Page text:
What is digoxin?
Digoxin is derived from the leaves of a digitalis plant. Digoxin helps make the heart beat stronger and with a more regular rhythm.
Digoxin is used to treat congestive heart failure.
Digoxin is also used to treat atrial fibrillation, a heart rhythm disorder of the atria (the upper chambers of the heart that allow blood to flow into the heart).
Digoxin may also be used for other purposes not listed in this medication guide.
You should not use this medication if you are allergic to digoxin, or if you have ventricular fibrillation (a heart rhythm disorder of the ventricles, or lower chambers of the heart that allow blood to flow out of the heart).
If you have certain conditions, you may need a dose adjustment or special tests to safely use this medication. Before using digoxin, tell your doctor if you have:
- certain heart conditions, especially "AV block" (unless you have a pacemaker);
- a recent history of heart attack;
- kidney disease;
- a thyroid disorder;
- an electrolyte imbalance (such as low levels of calcium, potassium, or magnesium in your blood); or
- if you are malnourished or have recently been sick with vomiting or diarrhea.
FDA pregnancy category C. Digoxin may be harmful to an unborn baby. Tell your doctor if you are pregnant or plan to become pregnant during treatment.
Digoxin can pass into breast milk and may harm a nursing baby. Do not use this medication without telling your doctor if you are breast-feeding a baby.
Older adults may be more likely to have side effects from digoxin.
Avoid becoming overheated or dehydrated during exercise, in hot weather, or by not drinking enough fluids. Digoxin overdose can occur more easily if you are dehydrated.
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Seek emergency medical attention if you think you have used too much of this medicine.
Overdose symptoms may include nausea, vomiting, diarrhea, loss of appetite, blurred vision, seeing halos around lights or objects, severe skin rash, fast/slow or uneven heartbeats, and feeling like you might pass out.
Take the missed dose as soon as you remember. If your next dose is less than 12 hours away, wait until then to take the medicine and skip the missed dose. Do not take extra medicine to make up the missed dose.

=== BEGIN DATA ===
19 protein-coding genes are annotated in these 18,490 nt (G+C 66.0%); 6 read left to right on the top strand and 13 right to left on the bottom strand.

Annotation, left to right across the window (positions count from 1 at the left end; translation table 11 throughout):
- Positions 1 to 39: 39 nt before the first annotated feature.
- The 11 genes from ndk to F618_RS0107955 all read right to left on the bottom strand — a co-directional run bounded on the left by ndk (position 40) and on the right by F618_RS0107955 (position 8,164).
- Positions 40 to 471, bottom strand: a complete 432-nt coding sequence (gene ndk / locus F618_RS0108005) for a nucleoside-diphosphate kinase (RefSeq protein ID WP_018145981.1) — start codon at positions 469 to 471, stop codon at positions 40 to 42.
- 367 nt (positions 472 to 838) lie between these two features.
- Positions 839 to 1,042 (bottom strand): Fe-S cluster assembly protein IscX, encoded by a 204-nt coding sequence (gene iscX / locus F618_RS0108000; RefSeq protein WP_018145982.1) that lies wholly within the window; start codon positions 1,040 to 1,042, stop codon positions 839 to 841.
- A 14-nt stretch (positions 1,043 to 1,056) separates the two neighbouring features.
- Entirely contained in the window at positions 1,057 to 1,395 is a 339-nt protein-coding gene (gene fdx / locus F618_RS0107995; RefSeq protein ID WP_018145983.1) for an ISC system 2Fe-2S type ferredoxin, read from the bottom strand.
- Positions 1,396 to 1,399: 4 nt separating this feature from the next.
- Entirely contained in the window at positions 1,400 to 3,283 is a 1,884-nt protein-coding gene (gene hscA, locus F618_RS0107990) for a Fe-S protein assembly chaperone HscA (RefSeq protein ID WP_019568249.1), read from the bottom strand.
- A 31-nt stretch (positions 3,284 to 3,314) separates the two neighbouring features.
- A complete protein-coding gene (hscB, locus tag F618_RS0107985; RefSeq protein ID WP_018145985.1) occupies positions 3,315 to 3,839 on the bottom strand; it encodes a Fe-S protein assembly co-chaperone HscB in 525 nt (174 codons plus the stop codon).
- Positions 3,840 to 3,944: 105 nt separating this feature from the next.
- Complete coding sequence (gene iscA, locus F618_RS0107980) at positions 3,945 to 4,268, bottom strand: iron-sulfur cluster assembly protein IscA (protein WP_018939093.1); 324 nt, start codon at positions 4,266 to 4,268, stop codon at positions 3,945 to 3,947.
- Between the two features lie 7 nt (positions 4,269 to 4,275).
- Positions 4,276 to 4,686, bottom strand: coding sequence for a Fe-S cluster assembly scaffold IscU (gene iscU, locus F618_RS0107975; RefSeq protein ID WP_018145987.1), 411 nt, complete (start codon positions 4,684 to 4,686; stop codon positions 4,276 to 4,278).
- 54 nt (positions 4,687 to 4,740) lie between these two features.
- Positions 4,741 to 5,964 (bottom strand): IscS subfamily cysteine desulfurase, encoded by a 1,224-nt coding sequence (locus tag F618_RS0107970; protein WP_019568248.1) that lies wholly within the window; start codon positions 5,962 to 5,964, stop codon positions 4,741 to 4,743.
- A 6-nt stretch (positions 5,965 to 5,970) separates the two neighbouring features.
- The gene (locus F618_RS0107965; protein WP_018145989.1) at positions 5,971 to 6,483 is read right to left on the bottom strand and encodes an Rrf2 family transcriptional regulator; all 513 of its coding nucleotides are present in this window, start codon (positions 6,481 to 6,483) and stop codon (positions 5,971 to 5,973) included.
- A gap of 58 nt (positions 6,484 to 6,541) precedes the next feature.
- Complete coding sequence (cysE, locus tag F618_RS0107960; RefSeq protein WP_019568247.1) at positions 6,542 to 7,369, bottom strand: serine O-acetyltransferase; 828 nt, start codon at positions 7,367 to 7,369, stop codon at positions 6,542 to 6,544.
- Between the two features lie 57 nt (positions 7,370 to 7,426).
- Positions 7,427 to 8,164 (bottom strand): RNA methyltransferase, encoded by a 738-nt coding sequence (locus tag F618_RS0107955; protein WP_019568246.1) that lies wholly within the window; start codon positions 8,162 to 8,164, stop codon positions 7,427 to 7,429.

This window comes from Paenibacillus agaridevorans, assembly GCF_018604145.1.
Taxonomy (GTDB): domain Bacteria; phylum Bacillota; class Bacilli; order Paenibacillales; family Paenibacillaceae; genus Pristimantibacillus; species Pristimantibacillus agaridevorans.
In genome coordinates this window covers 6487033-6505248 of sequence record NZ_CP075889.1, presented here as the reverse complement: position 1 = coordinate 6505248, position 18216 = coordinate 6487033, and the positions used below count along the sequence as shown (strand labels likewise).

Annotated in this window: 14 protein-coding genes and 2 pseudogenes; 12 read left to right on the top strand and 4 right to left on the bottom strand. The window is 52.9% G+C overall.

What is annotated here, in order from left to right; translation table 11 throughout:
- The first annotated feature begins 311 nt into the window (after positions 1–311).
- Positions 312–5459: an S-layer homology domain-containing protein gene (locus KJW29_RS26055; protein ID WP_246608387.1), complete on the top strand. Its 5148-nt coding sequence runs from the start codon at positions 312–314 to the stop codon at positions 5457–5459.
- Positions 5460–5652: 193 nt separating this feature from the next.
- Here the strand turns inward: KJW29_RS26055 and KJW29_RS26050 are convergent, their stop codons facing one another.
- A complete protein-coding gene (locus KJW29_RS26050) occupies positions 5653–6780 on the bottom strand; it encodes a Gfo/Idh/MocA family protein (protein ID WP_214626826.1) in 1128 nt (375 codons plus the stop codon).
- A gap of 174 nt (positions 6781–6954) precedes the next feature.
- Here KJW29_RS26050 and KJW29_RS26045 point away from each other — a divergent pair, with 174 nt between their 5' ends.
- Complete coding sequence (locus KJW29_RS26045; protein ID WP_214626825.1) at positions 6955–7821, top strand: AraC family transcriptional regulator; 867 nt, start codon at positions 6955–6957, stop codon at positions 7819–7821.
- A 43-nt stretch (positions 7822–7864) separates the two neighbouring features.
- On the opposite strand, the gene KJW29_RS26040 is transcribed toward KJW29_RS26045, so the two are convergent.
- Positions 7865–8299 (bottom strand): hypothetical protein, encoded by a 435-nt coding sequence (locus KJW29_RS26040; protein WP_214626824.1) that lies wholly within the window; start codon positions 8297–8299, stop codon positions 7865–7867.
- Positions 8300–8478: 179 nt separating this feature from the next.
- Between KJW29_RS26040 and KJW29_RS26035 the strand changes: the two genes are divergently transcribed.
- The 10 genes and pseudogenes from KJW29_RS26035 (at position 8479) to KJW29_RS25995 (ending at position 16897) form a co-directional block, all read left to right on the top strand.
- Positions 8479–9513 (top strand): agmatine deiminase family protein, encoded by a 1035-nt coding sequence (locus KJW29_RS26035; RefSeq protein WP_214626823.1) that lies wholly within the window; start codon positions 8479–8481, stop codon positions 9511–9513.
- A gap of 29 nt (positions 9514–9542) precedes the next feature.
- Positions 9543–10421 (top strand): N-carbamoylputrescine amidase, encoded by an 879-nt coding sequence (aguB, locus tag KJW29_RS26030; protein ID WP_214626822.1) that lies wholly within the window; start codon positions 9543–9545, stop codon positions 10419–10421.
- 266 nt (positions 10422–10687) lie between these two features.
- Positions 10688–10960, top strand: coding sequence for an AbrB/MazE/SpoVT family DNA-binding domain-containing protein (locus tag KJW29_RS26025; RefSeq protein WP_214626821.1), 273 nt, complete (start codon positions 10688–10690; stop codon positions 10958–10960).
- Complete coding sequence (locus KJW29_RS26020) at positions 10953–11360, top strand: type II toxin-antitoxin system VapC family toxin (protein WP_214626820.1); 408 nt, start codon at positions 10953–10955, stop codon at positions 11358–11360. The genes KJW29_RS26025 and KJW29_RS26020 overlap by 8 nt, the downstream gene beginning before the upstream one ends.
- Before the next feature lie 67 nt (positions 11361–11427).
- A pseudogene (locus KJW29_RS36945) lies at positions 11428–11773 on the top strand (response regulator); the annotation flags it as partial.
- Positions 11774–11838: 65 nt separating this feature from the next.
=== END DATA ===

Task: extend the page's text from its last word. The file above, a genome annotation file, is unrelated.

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Get emergency medical help if you have any of these signs of an allergic reaction: hives; difficulty breathing; swelling of your face, lips, tongue, or throat.
Call your doctor at once if you have a serious side effect such as:
- fast, slow, or uneven heart rate;
- bloody or black, tarry stools;
- blurred vision, yellowed vision; or
- confusion, hallucinations, unusual thoughts or behavior.
Less serious side effects may include:
- mild nausea, vomiting, diarrhea;
- feeling weak or dizzy;
- enlarged breasts in men; or
- mild skin rash.
This is not a complete list of side effects and others may occur. Tell your doctor about any unusual or bothersome side effect. You may report side effects to FDA at 1-800-FDA-1088.
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Many drugs can interact with digoxin. Below is just a partial list. Tell your doctor if you are using:
- an antacid, or Kaopectate;
- alprazolam (Xanax);
- cancer medications;
- clonidine (Catapres);
- supplements or medications that contain calcium;
- a diuretic (water pill), such as spironolactone (Aldactone, Aldactazide);
- amphotericin B (Fungizone, AmBisome, Abelcet);
- cholestyramine (Questran, Prevalite);
- epinephrine (EpiPen);
- guanabenz (Wytensin) or guanfacine (Tenex);
- indomethacin (Indocin);
- isoproterenol (Isuprel);
- itraconazole (Sporanox);
- levothyroxine (Synthroid, Levothroid, and others);
- methyldopa (Aldomet);
- metoclopramide (Reglan);
- neomycin (Mycifradin, Neo-Fradin, Neo-Tab);
- rifampin (Rifadin, Rifater, Rifamate);
- sulfasalazine (Azulfidine); or
- an antibiotic such as erythromycin (E.E.S., EryPed, Ery-Tab, Erythrocin), clarithromycin (Biaxin), or tetracycline (Brodspec, Panmycin, Sumycin, Tetracap);
- a beta-blocker such as carvedilol (Coreg), metoprolol (Lopressor, Toprol), and others;
- a calcium channel blocker such as amlodipine (Norvasc), diltiazem (Tiazac, Cartia, Cardizem), felodipine (Plendil), nisoldipine (Sular), verapamil (Calan, Covera, Isoptin, Verelan), and others;
- decongestant cold or allergy medicine, or nasal sprays such as Afrin, Duramist, Neo-Synephrine, Tysine Nasal, and others;
- a heart rhythm medication such as amiodarone (Cordarone, Pacerone), propafenone (Rythmol), or quinidine (Quinaglute, Quinidex, Quin-Release); or
- steroids such as prednisone, fluticasone (Advair), mometasone (Asmanex, Nasonex), dexamethasone (Decadron, Hexadrol) and others.
This list is not complete and there are many other medicines that can interact with digoxin. Tell your doctor about all the prescription and over-the-counter medications you use. This includes vitamins, minerals, herbal products, and drugs prescribed by other doctors. Do not start using a new medication without telling your doctor. Keep a list with you of all the medicines you use and show this list to any doctor or other healthcare provider who treats you.
Cardoxin, Digitek, Lanoxin, digoxin, and Lanoxicaps
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Copyright 1996-2004 Cerner Multum, Inc. Version 2.05. Revision date 8/23/04